4 Things You Can Do About Rising Inflation
In June, the Consumer Price Index, which measures the change in the prices of a broad range of goods and services over time, rose 5.4% from a year earlier, marking the sharpest increase in inflation since 2008.1 Whether prices are rising at the gas pump or grocery store, inflation decreases your purchasing power, meaning you pay more money for the same things. While experts debate whether recent increases are a signal that we’re entering a period of sustained higher prices—or if inflation will be temporary—there are ways to help manage the impact on your purchasing power.
Why it’s different this time
It’s important to note that the price hikes we’re seeing now are different from those seen at the beginning of the pandemic, which were largely due to shortages and panic buying. In fact, a rise in inflation was expected this year as the economy picked up steam, business restrictions eased, and consumer demand surged. While ongoing supply chain disruptions and pent-up consumer demand may continue to drive prices upward in the coming months, the Federal Reserve (the Fed), which sets U.S. monetary policy, expects steep rises to be transitory and inflation to remain within its 2% target over the long term, into 2022 and 2023.2 However, there is no guarantee that the Fed will be successful in keeping inflation in check. Conditions could change based on direction of the COVID-19 pandemic, as well as other market, economic, and geopolitical factors. So what can you do to help protect your income from the eroding effects of inflation? Consider the following steps:
To learn more, call the office to schedule time to talk about ways to help protect your income in retirement.
Women Continue to Face Unique Challenges in Retirement
National Women’s Equality Day is celebrated on August 26 to commemorate the certification of the 19th Amendment in 1920, which guarantees women the right to vote. While women’s voices and votes continue to influence social, economic and public policy, as a group, women still face challenges when it comes to financial equality—especially where retirement is concerned.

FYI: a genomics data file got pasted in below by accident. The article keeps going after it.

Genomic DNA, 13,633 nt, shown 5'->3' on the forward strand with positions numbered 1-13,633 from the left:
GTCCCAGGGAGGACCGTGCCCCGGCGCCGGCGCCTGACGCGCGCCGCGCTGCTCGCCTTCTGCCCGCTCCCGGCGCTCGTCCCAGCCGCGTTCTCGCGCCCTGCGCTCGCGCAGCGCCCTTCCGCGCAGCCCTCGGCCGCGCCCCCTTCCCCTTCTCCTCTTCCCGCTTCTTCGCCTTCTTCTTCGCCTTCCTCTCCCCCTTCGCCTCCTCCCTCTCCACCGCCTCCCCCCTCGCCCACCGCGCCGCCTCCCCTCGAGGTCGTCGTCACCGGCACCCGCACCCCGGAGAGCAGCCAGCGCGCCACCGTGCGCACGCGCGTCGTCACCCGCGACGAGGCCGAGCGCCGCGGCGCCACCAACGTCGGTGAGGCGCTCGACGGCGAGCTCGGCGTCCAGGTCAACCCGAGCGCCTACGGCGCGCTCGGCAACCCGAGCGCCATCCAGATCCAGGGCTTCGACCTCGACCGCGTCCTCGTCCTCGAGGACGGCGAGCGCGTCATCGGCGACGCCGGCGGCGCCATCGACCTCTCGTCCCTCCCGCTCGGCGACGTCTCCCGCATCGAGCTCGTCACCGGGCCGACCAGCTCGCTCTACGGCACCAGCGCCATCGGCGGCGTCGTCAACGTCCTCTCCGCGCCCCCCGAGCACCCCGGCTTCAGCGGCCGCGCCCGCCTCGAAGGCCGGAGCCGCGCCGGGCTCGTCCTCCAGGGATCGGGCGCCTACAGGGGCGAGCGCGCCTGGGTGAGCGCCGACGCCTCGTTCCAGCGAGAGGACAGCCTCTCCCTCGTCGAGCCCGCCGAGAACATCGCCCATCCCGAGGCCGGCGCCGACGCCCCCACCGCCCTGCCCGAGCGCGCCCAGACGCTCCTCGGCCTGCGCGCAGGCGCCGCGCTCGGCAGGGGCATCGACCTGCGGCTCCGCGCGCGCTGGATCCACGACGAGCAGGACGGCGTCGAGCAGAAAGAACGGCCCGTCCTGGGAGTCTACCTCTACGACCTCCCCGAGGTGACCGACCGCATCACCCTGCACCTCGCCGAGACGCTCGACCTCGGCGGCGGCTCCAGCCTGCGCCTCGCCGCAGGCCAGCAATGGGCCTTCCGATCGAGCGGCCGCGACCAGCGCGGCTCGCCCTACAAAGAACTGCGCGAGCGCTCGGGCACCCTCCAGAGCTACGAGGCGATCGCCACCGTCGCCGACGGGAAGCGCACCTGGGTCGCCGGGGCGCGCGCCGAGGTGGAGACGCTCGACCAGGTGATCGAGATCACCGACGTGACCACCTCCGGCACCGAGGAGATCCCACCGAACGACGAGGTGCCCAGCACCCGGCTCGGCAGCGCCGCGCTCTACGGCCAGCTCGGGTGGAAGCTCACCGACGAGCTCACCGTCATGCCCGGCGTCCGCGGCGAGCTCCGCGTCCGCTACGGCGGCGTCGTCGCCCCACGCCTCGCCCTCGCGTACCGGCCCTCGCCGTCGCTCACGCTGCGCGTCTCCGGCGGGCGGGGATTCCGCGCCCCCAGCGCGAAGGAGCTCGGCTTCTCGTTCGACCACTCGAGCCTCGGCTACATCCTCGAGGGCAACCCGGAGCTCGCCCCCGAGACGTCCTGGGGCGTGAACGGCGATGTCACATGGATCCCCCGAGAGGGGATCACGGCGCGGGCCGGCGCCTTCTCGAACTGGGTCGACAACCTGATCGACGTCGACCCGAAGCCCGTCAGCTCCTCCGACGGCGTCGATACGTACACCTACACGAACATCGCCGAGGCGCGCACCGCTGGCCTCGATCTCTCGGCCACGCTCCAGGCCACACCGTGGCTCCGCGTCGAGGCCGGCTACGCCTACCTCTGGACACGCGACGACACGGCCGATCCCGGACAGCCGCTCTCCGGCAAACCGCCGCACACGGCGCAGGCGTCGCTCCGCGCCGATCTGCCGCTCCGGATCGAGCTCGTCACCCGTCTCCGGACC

According to the U.S. Bureau of Labor Statistics, women only earned 82.3% of what men earned in 2020.1 Lower earnings can have long-term consequences as women prepare for and enter retirement. In fact, the combination of lower lifetime earnings and longer average lifespans is a leading reason why women experience higher rates of poverty in retirement than men.2 Not only do many women start out with less—it also has to last longer. Yet, lower wages alone don’t tell the whole story. On average, women leave the workforce to care for children or relatives at a higher rate than men. That can reduce their Social Security benefits in retirement, which are based on earnings during their working years.3
In addition, the pandemic exacerbated many of these challenges. According to the National Women’s Law Center, more than 2.3 million women have left the workforce since February 2020, bringing their labor force participation rate down to levels not seen in more than three decades.
If you, or the women who are important to you, are concerned about having the income needed to meet important lifestyle goals in retirement, consider the following steps.
For those saving for retirement:
If you are in or nearing retirement:
If you have questions about your income in retirement, contact the office to schedule time to talk.
This information was written by KRW Creative Concepts, a non-affiliate of the broker-dealer.
Asset allocation is an investment strategy that will not guarantee a profit or protect you from loss.
These examples are hypothetical only, and do not represent the actual performance of any particular investments. Investments in securities do not offer a fixed rate of return. Principal, yield and/or share price will fluctuate with changes in market conditions and when sold or redeemed, you may receive more or less than originally invested.